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Conditioned changes in dopamine oxidation currents in the nucleus accumbens of rats by stimuli paired with self-administration or yoked-administration of d-amphetamine


Correspondence: Anthony G. Phillips, University of British Columbia, Department of Psychology, 2136 West Mall, Vancouver, BC, V6T 1Z4, Canada.


In vivo chronoamperometry was used to monitor changes in dopamine oxidation currents corresponding to dopamine efflux in the nucleus accumbens of rats after presentation of a conditioned light stimulus repeatedly paired with either yoked- or self-administered intravenous injections of the psychostimulant d-amphetamine. Daily conditioning trials began with a non-contingent drug injection, paired with a conditioned stimulus consisting of a 5 s flashing light and 30 s lights out, after which a house light was illuminated during the 3 h session, signalling drug availability. Each subsequent injection of d-amphetamine was paired with the conditioned stimulus. Electrochemical measures were taken on conditioning trials 4–7, and on each trial, intravenous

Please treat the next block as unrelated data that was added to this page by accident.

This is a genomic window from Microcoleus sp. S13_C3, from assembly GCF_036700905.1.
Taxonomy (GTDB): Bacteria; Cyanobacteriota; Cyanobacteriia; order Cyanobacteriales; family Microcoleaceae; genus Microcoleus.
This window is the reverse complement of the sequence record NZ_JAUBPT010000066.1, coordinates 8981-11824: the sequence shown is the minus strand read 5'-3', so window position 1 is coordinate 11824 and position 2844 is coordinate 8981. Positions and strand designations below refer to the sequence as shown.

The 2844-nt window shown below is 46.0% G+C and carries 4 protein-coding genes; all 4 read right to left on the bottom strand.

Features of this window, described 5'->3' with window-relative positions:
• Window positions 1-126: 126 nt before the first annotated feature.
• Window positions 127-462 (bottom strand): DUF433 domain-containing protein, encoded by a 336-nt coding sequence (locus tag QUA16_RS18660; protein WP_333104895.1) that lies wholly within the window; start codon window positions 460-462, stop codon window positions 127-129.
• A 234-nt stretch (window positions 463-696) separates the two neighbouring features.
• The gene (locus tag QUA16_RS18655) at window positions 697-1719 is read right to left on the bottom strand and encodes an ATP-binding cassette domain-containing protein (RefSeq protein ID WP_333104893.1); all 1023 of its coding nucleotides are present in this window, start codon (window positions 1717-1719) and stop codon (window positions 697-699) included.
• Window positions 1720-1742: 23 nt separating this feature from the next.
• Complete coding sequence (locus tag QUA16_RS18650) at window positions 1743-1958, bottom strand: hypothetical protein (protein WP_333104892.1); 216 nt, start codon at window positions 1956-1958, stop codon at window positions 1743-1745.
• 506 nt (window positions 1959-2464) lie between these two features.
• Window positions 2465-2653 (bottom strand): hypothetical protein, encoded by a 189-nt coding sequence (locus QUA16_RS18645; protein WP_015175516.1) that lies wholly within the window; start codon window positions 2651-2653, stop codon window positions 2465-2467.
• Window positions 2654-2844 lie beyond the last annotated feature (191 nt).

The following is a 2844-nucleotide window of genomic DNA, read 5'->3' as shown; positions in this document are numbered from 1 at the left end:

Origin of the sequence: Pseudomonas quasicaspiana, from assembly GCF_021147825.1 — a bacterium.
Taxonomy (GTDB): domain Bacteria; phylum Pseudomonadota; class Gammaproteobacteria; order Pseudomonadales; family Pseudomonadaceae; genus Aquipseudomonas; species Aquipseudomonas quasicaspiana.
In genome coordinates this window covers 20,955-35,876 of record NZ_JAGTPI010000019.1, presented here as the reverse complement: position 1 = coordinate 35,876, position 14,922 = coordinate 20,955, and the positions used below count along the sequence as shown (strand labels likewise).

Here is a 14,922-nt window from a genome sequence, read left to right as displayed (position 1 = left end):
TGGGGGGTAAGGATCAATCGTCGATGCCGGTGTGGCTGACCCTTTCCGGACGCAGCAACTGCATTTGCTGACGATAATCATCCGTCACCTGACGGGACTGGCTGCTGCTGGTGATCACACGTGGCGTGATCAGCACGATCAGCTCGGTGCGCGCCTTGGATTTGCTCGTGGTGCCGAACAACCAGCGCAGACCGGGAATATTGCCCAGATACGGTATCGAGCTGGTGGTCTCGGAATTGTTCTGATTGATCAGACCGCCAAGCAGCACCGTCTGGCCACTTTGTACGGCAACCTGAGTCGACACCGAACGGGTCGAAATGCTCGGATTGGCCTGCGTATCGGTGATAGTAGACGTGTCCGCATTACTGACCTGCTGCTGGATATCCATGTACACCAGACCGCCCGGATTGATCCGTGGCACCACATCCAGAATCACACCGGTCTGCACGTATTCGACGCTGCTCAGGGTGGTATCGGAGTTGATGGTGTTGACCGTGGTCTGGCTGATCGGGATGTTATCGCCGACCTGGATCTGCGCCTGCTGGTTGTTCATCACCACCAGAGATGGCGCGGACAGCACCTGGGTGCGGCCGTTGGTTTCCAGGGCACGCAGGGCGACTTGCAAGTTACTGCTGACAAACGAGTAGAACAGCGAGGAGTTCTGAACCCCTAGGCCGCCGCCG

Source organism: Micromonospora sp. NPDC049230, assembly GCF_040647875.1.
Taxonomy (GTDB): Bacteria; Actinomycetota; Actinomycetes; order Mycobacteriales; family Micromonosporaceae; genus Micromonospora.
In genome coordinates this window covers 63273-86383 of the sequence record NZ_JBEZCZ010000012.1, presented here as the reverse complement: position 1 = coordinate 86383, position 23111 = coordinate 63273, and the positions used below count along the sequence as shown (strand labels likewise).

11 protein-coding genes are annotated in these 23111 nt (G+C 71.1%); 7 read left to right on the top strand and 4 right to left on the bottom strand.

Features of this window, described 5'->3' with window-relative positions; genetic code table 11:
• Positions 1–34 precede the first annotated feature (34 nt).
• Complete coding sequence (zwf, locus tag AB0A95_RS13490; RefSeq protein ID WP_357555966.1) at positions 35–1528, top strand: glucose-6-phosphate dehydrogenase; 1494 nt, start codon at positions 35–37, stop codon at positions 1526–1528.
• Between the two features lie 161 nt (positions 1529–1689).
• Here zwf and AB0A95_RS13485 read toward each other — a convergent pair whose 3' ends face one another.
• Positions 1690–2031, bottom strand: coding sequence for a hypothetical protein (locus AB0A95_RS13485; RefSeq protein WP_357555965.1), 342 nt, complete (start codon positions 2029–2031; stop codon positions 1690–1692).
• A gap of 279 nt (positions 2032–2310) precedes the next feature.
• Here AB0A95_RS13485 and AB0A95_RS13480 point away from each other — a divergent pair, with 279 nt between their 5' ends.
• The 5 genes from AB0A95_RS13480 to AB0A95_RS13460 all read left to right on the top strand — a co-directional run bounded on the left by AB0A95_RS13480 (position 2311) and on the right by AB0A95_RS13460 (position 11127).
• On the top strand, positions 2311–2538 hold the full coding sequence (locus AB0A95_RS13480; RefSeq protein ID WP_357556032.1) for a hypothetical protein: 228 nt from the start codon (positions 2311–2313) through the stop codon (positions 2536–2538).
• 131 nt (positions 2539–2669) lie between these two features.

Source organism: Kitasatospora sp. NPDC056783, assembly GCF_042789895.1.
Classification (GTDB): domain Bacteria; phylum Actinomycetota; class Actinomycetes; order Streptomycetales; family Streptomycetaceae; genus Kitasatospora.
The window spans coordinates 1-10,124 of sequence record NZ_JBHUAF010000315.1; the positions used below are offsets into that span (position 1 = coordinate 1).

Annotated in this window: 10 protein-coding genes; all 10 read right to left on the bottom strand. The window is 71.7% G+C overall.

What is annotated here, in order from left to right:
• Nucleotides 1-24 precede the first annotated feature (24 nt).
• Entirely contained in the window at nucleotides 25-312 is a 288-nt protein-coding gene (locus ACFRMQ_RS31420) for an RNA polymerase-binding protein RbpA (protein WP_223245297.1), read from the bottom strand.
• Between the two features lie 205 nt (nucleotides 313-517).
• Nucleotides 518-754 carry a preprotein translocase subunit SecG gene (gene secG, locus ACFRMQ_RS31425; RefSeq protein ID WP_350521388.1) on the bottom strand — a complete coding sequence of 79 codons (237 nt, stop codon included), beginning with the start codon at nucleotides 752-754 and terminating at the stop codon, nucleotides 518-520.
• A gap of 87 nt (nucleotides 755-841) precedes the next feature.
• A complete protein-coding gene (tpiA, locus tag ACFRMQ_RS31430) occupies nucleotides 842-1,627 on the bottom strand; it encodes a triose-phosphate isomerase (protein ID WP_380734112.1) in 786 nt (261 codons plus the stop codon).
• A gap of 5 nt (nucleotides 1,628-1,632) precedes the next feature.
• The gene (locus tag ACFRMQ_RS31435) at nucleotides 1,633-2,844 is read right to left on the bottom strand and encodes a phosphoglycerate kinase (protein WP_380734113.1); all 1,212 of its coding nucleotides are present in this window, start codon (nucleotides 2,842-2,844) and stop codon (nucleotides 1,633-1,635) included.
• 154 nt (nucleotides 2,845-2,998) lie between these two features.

d-amphetamine (0.25 mg/kg per injection) self-administration produced a significant maximal increase in mean dopamine oxidation currents of ≈ 8 nA above baseline. Dopamine oxidation currents in rats receiving yoked

d-amphetamine were ≈ 5 nA above baseline by the fourth day of drug administration and reached ≈ 8 nA on the seventh and final day of drug administration. On day 9 the first presentation of the vehicle injection and conditioned stimulus, in combination with illumination of the house lights, induced an immediate increase in nucleus accumbens dopamine oxidation currents in all rats that had previously received d-amphetamine. Subsequent presentations of the conditioned stimulus at 30 min intervals induced further increases in extracellular dopamine oxidation currents in both drug-treated groups. By the end of the 3 h session, both groups had similar maximal conditioned increases in dopamine oxidation currents of ≈ 6 nA. These data are discussed with relation to the neurochemistry of drug craving.

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